Two columns of wine storage, one lined with bottles on wall-mounted wire wine racks, with Britt McPhail in the background walking between them
For the wine pantry, Britt designed the wine columns herself, based on inspiration from Pinterest. The wire racks are from Wine Racks America. (Morgan & Owens)

Chablis has remained a theme for them today, when socializing via Zoom has become de rigueur. “We still have a standing Zoom call with our friend Ivan [Oyco, a producer of Top Chef] in L.A. every Saturday,” Britt says. They have been exploring Chablis together. “He likes expensive white Burgundies, which is amazing, but I also want to show him there are other areas of Burgundy,” Britt says.

Commander’s has launched its own Zoom wine party series, titled “Don’t Stand So Close to Me.” Locals receive a contactless delivery of three bottles of wine, plus a pound of cheese, to taste through with Tory and Dan Davis. “We call it the Zoom that saved Wednesdays,” Commander’s Palace co-owner Ti Martin quips. “Everybody was just sort of ready to be a little silly for a minute, so that’s what we’re doing. If you learn something, it’s by accident.” This being New Orleans, costumes are involved. “Generally, I start putting on my makeup at about 5 o’clock in the evening,” Tory says.

Ever the music lover, he and the team at Commander’s have been cooking for Feed the Second Line, an initiative run by the nonprofit Krewe of Red Beans, which supports the city’s out-of-work, predominantly Black community of musicians, Mardi Gras Indians, artists and other culture bearers by employing the younger generation to deliver groceries and restaurant meals to the elder generation. The team often creates dishes that are almost culinary puns. A recent example was “eggs Louis Armstrong”: trumpet mushrooms atop pickled pork and ham hock cakes topped with poached eggs, on a bed of rice and braised red beans. “Just a little bit of our gratitude for other parts of the community, which we love so much,” Tory says.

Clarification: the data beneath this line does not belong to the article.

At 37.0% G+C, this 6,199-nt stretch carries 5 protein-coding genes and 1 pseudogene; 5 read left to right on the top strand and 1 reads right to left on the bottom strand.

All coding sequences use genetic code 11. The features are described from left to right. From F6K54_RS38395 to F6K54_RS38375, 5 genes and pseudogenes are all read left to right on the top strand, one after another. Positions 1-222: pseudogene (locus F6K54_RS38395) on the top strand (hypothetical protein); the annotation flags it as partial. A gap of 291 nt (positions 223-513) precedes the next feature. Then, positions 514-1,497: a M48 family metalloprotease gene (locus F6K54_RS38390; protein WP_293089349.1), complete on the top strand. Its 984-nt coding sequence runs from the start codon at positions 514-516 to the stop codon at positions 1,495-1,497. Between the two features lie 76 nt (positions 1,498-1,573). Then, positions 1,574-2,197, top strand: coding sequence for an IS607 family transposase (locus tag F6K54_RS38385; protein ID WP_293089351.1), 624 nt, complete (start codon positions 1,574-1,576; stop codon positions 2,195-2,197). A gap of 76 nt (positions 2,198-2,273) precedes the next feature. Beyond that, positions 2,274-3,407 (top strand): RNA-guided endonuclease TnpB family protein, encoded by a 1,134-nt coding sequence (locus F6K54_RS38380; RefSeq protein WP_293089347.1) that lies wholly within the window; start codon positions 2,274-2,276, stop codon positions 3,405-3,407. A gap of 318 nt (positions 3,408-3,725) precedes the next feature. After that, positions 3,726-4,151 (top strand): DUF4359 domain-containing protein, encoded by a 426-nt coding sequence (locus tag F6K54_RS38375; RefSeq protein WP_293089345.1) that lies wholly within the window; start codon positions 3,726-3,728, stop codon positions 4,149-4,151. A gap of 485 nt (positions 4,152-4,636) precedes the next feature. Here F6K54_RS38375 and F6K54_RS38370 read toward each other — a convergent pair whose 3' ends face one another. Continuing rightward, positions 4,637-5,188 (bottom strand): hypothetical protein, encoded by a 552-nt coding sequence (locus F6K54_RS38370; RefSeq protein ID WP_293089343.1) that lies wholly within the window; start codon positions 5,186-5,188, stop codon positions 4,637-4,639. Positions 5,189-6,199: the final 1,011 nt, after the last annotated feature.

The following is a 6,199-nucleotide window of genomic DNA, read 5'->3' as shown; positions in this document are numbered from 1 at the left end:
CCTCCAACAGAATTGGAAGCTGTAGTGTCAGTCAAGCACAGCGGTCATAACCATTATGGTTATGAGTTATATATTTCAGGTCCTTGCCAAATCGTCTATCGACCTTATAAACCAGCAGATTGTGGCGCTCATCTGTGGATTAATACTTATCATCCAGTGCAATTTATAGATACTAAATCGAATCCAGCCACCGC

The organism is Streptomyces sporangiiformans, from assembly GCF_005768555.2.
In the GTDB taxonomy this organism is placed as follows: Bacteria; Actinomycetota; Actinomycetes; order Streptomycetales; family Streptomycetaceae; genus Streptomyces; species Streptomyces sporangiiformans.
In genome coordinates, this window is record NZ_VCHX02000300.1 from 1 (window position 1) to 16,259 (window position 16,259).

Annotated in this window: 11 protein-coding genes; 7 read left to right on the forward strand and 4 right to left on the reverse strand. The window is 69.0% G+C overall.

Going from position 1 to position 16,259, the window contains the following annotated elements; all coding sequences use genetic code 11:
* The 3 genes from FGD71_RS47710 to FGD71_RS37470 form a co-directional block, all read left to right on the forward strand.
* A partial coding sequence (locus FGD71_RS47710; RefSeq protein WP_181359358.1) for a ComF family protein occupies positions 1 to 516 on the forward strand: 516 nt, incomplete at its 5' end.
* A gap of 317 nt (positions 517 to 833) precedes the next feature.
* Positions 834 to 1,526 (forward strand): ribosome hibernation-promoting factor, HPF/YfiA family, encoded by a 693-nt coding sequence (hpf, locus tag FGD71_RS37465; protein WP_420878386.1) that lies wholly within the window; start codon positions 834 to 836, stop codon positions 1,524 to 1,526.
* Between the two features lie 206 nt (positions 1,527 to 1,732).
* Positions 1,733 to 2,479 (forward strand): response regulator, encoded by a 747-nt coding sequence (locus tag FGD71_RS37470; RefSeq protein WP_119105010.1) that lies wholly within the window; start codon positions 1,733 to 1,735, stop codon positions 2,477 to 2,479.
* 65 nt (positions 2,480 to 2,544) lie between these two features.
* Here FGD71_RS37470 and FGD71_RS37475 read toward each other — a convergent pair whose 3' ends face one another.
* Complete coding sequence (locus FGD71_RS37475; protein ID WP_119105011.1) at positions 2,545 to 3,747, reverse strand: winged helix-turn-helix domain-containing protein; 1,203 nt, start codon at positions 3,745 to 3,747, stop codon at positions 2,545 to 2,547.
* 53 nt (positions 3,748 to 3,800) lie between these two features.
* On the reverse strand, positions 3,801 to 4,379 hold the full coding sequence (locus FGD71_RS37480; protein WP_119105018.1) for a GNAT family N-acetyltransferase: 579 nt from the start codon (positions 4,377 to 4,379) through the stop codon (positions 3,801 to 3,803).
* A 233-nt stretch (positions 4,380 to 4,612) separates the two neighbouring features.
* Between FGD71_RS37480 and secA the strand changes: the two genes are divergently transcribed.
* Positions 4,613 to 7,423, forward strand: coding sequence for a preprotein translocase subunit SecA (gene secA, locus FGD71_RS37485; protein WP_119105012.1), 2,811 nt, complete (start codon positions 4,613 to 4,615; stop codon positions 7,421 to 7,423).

Back at home, the McPhails are getting outside as much as possible, gardening, exercising and eating healthy to create some balance. “We're all in limbo, and that's the hard part,” Britt reflects. “Every day is different, it really is. It’s something that we can’t control. Don’t watch too much news; you can watch a little bit. Get your little tidbit and get on with your day.”


At the New Orleans Home of Tory & Britt McPhail

Photos: Morgan & Owens
Hair: Alicia Lynch/Style House
Makeup: Jessica Masters/Style House

Britt McPhail, standing at the Galley Workstation prep sink chopping vegetables

The Galley Workstation sink was a wedding gift from Commander’s Palace owners Ti Martin and Lally, Dottie and Ella Brennan. It includes a colander, cutting boards, a pot-cooling rack and an ice bucket.


Dining nook with shiplap walls, bench seating, pendant lights and a giant fork and knife on the wall